Thursday, August 20, 2009

The kindness of strangers

I've been composing variations on this post for some time now in my head -- with only Ollie and a limited number of woodland creatures to talk to much of the time, I do a lot of thinking on the road -- and I think it's about time I took a bit of space to mention how unbelievably lucky I have been to encounter the folks that I have along the way. I mean, seriously, there have been some cantankerous folks now and then, grumpsters who, unsolicited, tell me what I'm doing is ridiculous. There have been meanspirited drivers who have taken it upon themselves to ignore the (bright yellow) "share the road" or (eye-catching green) "bike route" signs and yell, "Get off the road!" as they swerve past. Clearly these people were not loved as children. But for the most part, I have been inspired again and again by the innate goodness of my fellow Americans.

I get lost. A lot. I've written a few times about the shortcomings of my [censored] GPS. I have less than perfect maps (or hair, but that's another story). I eventually get to where I'm going, but more often than not this is at least partially due to the kindness of a complete stranger. This display of generosity may be something as simple as giving me directions or letting me fill up my water bottles. It may be lending me maps, inviting me to stay in a spare room (I apparently look too pathetic on my as-yet-unweighed-but-nonetheless-blatantly-overloaded bike to be threatening, in spite of my training in both kickboxing and kung fu), or insisting on buying me a sandwich (when I come puffing into a diner on the aforementioned cycle with a crazed, hungry look in my eye). Some folks are just downright curious about what the heck I'm doing all loaded up, and once I tell them, the vast majority -- from phone company repairmen to postal workers to people I meet at the local pizza shop while waiting for a slice -- have given me great tips on local farms to check out, and a handful of times now I have been adopted by kind locals for an evening. (Which is good especially when the blasted GPS directs me to a nonexistent campsite, as it did just last week.)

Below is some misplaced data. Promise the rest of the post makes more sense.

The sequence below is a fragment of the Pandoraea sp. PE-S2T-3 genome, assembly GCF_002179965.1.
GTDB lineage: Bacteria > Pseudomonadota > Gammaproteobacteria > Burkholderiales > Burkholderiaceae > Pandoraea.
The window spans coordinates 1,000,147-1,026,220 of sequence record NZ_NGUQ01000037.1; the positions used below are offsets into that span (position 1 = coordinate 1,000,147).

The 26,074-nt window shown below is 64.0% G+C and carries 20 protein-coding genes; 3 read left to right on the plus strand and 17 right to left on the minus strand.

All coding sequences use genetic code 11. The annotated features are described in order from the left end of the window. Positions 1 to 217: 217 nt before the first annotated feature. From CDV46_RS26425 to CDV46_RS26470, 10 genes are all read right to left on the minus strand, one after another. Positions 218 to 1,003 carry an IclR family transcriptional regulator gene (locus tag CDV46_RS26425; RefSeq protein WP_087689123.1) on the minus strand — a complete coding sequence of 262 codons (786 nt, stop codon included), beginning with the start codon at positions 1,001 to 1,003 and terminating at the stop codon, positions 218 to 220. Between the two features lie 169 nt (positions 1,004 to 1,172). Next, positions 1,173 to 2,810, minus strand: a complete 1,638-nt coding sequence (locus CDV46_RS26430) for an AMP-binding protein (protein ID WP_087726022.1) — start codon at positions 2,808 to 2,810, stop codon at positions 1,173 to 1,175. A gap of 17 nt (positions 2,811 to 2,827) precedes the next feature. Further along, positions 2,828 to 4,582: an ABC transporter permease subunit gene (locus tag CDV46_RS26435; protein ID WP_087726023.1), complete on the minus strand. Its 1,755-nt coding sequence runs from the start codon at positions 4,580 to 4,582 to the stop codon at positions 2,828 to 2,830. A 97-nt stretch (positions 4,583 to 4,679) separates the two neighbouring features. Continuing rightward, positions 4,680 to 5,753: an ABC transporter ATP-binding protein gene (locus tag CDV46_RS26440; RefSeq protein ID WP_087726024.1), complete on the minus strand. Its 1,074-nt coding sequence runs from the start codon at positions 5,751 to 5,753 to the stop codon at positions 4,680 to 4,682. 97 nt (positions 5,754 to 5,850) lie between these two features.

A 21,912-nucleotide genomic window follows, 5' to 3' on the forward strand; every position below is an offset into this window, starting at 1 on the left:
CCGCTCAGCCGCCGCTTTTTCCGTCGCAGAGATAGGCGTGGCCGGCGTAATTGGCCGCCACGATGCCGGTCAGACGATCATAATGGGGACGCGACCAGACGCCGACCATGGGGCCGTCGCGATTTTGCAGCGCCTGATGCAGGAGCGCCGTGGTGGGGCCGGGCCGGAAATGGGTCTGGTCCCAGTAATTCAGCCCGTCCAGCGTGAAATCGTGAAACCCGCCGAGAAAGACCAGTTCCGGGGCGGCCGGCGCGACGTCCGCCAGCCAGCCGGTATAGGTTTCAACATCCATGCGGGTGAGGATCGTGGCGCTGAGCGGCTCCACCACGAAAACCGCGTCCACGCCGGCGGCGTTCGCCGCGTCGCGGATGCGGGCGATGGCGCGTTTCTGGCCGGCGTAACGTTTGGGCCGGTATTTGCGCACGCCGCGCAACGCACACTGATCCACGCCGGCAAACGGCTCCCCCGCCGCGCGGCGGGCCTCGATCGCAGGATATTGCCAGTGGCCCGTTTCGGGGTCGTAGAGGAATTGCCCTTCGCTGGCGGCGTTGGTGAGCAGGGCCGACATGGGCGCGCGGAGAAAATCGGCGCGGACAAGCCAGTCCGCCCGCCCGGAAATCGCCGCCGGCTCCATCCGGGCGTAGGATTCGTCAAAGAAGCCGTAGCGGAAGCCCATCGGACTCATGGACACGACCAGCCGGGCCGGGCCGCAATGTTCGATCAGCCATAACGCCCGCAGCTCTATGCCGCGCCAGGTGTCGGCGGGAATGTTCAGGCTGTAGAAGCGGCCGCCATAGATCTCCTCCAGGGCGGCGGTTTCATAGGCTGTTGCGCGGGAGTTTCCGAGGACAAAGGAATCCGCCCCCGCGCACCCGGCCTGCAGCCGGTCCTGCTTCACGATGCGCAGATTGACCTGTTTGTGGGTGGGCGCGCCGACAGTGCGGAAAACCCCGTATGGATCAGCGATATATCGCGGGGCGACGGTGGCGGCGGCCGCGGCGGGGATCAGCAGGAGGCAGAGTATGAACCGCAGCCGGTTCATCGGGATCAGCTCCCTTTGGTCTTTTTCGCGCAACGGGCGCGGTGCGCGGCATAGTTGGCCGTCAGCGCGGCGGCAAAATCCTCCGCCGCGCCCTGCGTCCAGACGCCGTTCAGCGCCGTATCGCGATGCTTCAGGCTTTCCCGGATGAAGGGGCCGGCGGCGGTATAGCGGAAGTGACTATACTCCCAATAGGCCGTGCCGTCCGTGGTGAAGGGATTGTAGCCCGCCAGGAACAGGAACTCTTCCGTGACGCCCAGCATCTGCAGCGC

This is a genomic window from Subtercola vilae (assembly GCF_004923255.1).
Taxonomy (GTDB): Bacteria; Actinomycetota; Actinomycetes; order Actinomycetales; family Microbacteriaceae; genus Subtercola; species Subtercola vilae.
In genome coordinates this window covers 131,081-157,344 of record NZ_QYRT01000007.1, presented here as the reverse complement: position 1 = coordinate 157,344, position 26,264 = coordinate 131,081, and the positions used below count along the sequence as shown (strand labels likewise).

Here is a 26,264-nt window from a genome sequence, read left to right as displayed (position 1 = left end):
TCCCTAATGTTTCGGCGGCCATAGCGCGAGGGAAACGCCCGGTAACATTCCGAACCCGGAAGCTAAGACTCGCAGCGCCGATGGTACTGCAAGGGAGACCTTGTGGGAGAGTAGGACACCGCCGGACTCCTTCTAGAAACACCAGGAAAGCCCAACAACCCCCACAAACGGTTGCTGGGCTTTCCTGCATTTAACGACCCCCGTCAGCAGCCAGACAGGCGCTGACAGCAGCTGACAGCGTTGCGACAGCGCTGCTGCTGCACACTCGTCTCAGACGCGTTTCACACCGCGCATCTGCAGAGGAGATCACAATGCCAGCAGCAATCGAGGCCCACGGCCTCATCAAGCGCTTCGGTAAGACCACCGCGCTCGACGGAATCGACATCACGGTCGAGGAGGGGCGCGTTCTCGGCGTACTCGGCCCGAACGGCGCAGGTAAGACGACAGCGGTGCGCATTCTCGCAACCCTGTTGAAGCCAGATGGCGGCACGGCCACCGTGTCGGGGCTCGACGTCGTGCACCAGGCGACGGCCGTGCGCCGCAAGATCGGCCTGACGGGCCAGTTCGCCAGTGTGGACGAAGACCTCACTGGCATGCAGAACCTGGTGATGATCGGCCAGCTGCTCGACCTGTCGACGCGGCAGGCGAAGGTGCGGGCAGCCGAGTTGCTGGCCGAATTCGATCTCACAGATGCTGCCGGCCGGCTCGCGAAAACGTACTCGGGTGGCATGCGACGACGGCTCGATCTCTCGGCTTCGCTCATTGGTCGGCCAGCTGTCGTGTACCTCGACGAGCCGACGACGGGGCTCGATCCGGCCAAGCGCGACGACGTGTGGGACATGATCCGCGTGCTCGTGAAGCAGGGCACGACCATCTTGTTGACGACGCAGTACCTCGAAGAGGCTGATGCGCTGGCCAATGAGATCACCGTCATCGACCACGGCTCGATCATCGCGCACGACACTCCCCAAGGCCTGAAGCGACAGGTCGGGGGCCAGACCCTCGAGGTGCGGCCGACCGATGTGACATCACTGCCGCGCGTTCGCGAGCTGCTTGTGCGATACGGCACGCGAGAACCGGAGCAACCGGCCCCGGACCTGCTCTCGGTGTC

I've been working with amazing farmers, gardeners, advocates, and educators who have welcomed me into their homes (and kitchens). I've also been taken in by various friends, family, friends of family, family of friends, and friends of friends. (Whew!) I mean it when I say I would not be able to do this without you guys. (I swear I've gotten to know more of my friends' parents on this trip than I had ever managed before -- and to you my parents send their thanks along with mine for keeping me well fed and cleaned up. Few things make me happier than clean laundry or a comfy mattress.)

And so, before this gets overly mushy, I'll stop. To those I haven't visited yet -- and you know who you are because you don't yet have a cookmark on your fridge or a lingering scent of garlic around the house -- I'll get there. With a little help from my friends (old and new).

Sent from my Verizon Wireless BlackBerry

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